Lightning Podiums: Spinal Potpourri - 803B

Presented by: L. Snyder


L. Snyder(1), J. Lehrman(1), R. Menon(1), J. Godzik(1), A. Newcomb(1), B. Kelly(1)

(1) Barrow Neurological Institute, Neurosurgery, Phoenix, AZ, United States


Purpose: Minimally invasive transforaminal interbody fusion (TLIF) is a well-established procedure, but decisions on how to perform it can vary. One decision point for surgeons is whether to perform a unilateral facetectomy or bilateral facetectomy. Some surgeons perform "partial bilateral facetectomy," during which on one side a full facetectomy is performed for interbody access, while on the other side the facet capsule is drilled to loosen the facet as well as decorticate bone for arthrodesis. In this study, we sought to evaluate and compare the biomechanical benefits of a unilateral facetectomy (UF), a partial bilateral facetectomy (PBF), and a complete bilateral facetectomy (CBF) to determine which approach improved biomechanical outcomes.

Methods: 7 cadaveric specimens (L3-S1) were prepped for UF from the left with a full facet removal, hemilaminectomy, discectomy, and placement of pedicle screws (6.5X45MM) at L4-L5. With no rods in place, distraction was performed on the left side via an instrumented distractor tool (102N) and pure moment flexion (7.5Nm) test. A fixed interbody spacer was appropriately sized and placed into the specimen. Compression was then performed on the left side via an instrumented compressor tool (170N) and pure moment extension (7.5Nm) test. Rods were locked into place with bilateral compression via an instrumented compressor tool to 170N. Standard nondestructive flexibility tests (7.5Nm) were then performed to assess intervertebral range of motion (ROM) in flexion/extension (F/E), right and left lateral bending (LB), and right and left axial rotation (AR). Axial compressive loading (300N) was performed to determine compressive stiffness. Final lordosis angle was measured at the end of rod lock down after compression. Change in foraminal height was measured before and after posterior compression via compressor tool and final rod lock down. The same procedure was performed for PBF and then CBF in all 7 specimens. Data was analyzed using RM-ANOVA (P< 0.05).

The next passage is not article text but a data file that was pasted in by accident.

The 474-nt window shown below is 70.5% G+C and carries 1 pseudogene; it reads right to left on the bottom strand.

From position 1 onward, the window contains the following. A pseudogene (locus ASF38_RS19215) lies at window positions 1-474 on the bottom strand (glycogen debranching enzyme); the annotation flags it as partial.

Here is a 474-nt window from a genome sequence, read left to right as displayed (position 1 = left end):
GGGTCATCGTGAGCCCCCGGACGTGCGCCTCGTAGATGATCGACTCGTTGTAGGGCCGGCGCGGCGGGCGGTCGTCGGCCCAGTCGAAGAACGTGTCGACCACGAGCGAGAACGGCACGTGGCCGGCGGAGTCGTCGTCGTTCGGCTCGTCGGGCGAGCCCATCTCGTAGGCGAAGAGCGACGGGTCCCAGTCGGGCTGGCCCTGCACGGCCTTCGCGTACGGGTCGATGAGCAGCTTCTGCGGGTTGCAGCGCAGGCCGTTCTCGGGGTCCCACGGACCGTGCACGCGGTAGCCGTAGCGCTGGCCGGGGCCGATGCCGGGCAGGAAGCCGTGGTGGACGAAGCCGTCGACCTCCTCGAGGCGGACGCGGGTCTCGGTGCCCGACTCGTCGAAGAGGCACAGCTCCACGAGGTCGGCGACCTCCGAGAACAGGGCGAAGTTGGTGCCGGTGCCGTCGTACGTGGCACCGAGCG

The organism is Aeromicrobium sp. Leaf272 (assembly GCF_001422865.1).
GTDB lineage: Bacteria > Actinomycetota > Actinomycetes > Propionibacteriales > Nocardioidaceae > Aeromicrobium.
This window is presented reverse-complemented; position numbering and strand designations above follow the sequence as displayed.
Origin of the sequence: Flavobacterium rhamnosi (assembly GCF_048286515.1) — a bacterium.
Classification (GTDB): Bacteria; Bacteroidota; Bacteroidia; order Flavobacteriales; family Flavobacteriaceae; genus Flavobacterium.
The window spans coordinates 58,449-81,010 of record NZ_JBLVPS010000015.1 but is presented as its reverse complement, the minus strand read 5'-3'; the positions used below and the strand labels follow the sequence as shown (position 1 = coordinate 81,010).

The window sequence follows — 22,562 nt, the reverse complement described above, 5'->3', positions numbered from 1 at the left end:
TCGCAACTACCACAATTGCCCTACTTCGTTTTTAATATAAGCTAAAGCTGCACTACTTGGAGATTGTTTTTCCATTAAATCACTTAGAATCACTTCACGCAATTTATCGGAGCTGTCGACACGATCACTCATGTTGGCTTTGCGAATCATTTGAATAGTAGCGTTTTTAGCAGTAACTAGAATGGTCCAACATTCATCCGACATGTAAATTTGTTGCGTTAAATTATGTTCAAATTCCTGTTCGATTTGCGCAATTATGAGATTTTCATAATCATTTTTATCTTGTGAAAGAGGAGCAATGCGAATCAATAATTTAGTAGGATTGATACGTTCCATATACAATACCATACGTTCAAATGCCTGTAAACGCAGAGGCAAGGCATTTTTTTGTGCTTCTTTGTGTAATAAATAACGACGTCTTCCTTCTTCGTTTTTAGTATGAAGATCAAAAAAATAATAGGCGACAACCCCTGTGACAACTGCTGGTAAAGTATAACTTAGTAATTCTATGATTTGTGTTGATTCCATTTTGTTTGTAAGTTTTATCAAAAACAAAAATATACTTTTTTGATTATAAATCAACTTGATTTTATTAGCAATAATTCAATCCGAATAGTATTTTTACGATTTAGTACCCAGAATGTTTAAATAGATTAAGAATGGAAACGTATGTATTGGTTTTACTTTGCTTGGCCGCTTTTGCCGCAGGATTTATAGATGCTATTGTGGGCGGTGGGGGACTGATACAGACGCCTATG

Results: CBF, PBF, and UF demonstrated similar ROM in F/E, LB, and AR at the interbody fusion level L4-L5 (p>0.05). UF and CBF demonstrated greater mean compressive stiffness than PBF, but this did not reach statistical significance (p>0.9). CBF demonstrated significantly greater ROM (8.00±3.50º) in pure moment distraction than UF (7.24± 3.33º) (p=0.026) and significantly greater ROM (3.74±0.87º) in pure moment compression than both UF (2.71±1.31º) (p< 0.001) and PBF (2.97±0.99º) (p=0.001). With the compressor tool, CBF demonstrated significantly greater ROM (2.82±0.83º) than UF (2.17±1.10°) (p=0.007). Mean foraminal height did not change significantly with the compressor tool (p>0.1). However, with final rod lockdown, CBF demonstrated a significantly greater change in mean foraminal height (1.90±0.62mm) than UF (1.00±0.45mm) (p=0.037). Final lordosis achieved at the interbody level was greatest with use of CBP (3.74±0.70º), slightly less with PBF (3.11±1.22º), and the lowest with UF (2.68±1.28º), with statistical significance between all three approaches (p< 0.04).

Conclusions: CBF allows for greater ability to distract for interbody placement achieve greater lordosis angles with final screw lockdown, and increase foraminal height when compared to UF and PBF. CBF and even a PBF add time, effort, and slightly increased risk to the minimally invasive transforaminal interbody fusion, however, these may be worth it due to the potential benefit in biomechanical outcomes.